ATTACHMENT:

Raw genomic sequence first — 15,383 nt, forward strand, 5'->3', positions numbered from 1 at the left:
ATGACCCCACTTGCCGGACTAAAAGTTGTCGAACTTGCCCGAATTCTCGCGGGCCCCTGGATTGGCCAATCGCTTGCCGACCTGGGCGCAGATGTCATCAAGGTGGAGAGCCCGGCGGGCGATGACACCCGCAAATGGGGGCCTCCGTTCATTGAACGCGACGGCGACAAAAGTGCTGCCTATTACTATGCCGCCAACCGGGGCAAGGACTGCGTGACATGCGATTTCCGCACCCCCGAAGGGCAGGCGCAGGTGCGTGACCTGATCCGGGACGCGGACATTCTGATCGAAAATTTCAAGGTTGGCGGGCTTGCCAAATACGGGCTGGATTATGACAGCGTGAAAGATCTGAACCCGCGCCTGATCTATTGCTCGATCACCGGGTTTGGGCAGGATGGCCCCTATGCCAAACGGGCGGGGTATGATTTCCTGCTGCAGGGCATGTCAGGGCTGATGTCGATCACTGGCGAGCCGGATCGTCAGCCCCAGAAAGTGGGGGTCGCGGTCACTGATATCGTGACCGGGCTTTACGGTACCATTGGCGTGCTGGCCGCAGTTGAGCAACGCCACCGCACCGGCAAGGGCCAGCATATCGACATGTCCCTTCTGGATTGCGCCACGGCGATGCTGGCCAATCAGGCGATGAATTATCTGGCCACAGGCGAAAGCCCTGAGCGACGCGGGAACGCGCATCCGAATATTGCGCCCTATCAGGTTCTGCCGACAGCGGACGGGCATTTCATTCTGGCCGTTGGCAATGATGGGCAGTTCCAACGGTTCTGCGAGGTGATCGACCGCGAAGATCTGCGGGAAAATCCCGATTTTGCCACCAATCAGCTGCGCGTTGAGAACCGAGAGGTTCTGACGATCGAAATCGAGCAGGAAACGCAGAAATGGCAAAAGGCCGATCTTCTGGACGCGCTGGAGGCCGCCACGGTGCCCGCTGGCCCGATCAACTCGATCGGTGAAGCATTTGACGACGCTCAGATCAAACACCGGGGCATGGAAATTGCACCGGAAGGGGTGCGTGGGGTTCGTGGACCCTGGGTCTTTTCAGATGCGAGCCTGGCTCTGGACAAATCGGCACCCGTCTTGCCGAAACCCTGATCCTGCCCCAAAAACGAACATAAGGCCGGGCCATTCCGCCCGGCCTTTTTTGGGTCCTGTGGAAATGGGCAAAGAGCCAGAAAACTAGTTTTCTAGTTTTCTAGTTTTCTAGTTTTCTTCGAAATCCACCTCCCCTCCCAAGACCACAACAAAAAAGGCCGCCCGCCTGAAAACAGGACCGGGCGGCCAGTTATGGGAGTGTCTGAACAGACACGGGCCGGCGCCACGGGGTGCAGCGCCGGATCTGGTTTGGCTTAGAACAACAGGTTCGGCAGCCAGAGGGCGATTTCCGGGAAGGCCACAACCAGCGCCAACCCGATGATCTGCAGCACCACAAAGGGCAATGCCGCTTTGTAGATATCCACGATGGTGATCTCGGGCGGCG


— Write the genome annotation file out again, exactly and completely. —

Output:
Raw genomic sequence first — 15,383 nt, forward strand, 5'->3', positions numbered from 1 at the left:
ATGACCCCACTTGCCGGACTAAAAGTTGTCGAACTTGCCCGAATTCTCGCGGGCCCCTGGATTGGCCAATCGCTTGCCGACCTGGGCGCAGATGTCATCAAGGTGGAGAGCCCGGCGGGCGATGACACCCGCAAATGGGGGCCTCCGTTCATTGAACGCGACGGCGACAAAAGTGCTGCCTATTACTATGCCGCCAACCGGGGCAAGGACTGCGTGACATGCGATTTCCGCACCCCCGAAGGGCAGGCGCAGGTGCGTGACCTGATCCGGGACGCGGACATTCTGATCGAAAATTTCAAGGTTGGCGGGCTTGCCAAATACGGGCTGGATTATGACAGCGTGAAAGATCTGAACCCGCGCCTGATCTATTGCTCGATCACCGGGTTTGGGCAGGATGGCCCCTATGCCAAACGGGCGGGGTATGATTTCCTGCTGCAGGGCATGTCAGGGCTGATGTCGATCACTGGCGAGCCGGATCGTCAGCCCCAGAAAGTGGGGGTCGCGGTCACTGATATCGTGACCGGGCTTTACGGTACCATTGGCGTGCTGGCCGCAGTTGAGCAACGCCACCGCACCGGCAAGGGCCAGCATATCGACATGTCCCTTCTGGATTGCGCCACGGCGATGCTGGCCAATCAGGCGATGAATTATCTGGCCACAGGCGAAAGCCCTGAGCGACGCGGGAACGCGCATCCGAATATTGCGCCCTATCAGGTTCTGCCGACAGCGGACGGGCATTTCATTCTGGCCGTTGGCAATGATGGGCAGTTCCAACGGTTCTGCGAGGTGATCGACCGCGAAGATCTGCGGGAAAATCCCGATTTTGCCACCAATCAGCTGCGCGTTGAGAACCGAGAGGTTCTGACGATCGAAATCGAGCAGGAAACGCAGAAATGGCAAAAGGCCGATCTTCTGGACGCGCTGGAGGCCGCCACGGTGCCCGCTGGCCCGATCAACTCGATCGGTGAAGCATTTGACGACGCTCAGATCAAACACCGGGGCATGGAAATTGCACCGGAAGGGGTGCGTGGGGTTCGTGGACCCTGGGTCTTTTCAGATGCGAGCCTGGCTCTGGACAAATCGGCACCCGTCTTGCCGAAACCCTGATCCTGCCCCAAAAACGAACATAAGGCCGGGCCATTCCGCCCGGCCTTTTTTGGGTCCTGTGGAAATGGGCAAAGAGCCAGAAAACTAGTTTTCTAGTTTTCTAGTTTTCTAGTTTTCTTCGAAATCCACCTCCCCTCCCAAGACCACAACAAAAAAGGCCGCCCGCCTGAAAACAGGACCGGGCGGCCAGTTATGGGAGTGTCTGAACAGACACGGGCCGGCGCCACGGGGTGCAGCGCCGGATCTGGTTTGGCTTAGAACAACAGGTTCGGCAGCCAGAGGGCGATTTCCGGGAAGGCCACAACCAGCGCCAACCCGATGATCTGCAGCACCACAAAGGGCAATGCCGCTTTGTAGATATCCACGATGGTGATCTCGGGCGGCG